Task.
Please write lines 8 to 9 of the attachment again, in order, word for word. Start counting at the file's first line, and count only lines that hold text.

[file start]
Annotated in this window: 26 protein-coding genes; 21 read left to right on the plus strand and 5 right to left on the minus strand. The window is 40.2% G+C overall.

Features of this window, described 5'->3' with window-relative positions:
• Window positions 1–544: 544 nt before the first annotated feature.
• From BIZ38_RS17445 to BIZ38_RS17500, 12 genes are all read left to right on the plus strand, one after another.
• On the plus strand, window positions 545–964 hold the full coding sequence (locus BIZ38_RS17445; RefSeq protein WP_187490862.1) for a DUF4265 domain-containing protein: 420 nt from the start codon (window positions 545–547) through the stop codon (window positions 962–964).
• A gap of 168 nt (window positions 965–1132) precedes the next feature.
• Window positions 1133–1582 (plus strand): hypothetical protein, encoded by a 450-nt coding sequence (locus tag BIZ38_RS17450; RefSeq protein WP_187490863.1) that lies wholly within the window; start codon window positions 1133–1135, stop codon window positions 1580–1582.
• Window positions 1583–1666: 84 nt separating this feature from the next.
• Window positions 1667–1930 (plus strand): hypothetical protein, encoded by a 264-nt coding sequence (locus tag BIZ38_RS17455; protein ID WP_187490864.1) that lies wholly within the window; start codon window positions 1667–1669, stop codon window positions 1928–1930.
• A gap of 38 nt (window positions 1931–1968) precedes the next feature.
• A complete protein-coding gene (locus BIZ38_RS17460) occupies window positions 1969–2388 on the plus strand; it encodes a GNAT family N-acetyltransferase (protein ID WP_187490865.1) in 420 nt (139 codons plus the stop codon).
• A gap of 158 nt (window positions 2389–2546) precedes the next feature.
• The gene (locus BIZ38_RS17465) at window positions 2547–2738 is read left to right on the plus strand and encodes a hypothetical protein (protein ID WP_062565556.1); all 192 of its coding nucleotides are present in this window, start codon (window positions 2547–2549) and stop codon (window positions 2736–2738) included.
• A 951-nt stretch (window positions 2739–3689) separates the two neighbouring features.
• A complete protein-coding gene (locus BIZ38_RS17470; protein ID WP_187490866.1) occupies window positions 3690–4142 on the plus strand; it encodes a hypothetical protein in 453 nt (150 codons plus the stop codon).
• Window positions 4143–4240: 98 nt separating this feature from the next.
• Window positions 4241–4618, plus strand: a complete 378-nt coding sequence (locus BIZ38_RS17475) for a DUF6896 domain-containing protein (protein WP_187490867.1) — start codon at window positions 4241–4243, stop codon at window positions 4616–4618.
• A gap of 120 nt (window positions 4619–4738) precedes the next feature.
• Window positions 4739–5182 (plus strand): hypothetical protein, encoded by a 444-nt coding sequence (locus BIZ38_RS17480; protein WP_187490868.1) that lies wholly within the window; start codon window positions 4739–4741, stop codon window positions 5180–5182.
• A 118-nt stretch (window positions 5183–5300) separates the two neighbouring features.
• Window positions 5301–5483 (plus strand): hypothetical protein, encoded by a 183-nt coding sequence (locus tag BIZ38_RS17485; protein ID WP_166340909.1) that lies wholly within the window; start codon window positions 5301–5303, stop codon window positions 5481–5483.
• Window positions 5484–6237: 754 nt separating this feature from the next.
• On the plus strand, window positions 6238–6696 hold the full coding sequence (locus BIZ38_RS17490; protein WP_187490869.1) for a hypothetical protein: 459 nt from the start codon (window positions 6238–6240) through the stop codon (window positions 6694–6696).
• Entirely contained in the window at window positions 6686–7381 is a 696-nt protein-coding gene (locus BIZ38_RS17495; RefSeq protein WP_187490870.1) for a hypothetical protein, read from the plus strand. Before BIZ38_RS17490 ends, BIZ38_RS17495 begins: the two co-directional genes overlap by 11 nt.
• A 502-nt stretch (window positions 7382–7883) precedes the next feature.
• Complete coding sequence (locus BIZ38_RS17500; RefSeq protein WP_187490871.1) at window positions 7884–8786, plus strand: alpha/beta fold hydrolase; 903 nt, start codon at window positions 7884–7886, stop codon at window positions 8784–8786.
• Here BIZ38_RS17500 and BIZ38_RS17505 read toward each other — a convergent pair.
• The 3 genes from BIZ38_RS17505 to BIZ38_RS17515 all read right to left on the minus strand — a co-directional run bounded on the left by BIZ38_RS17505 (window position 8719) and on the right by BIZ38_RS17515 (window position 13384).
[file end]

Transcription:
• Window positions 1583–1666: 84 nt separating this feature from the next.
• Window positions 1667–1930 (plus strand): hypothetical protein, encoded by a 264-nt coding sequence (locus tag BIZ38_RS17455; protein ID WP_187490864.1) that lies wholly within the window; start codon window positions 1667–1669, stop codon window positions 1928–1930.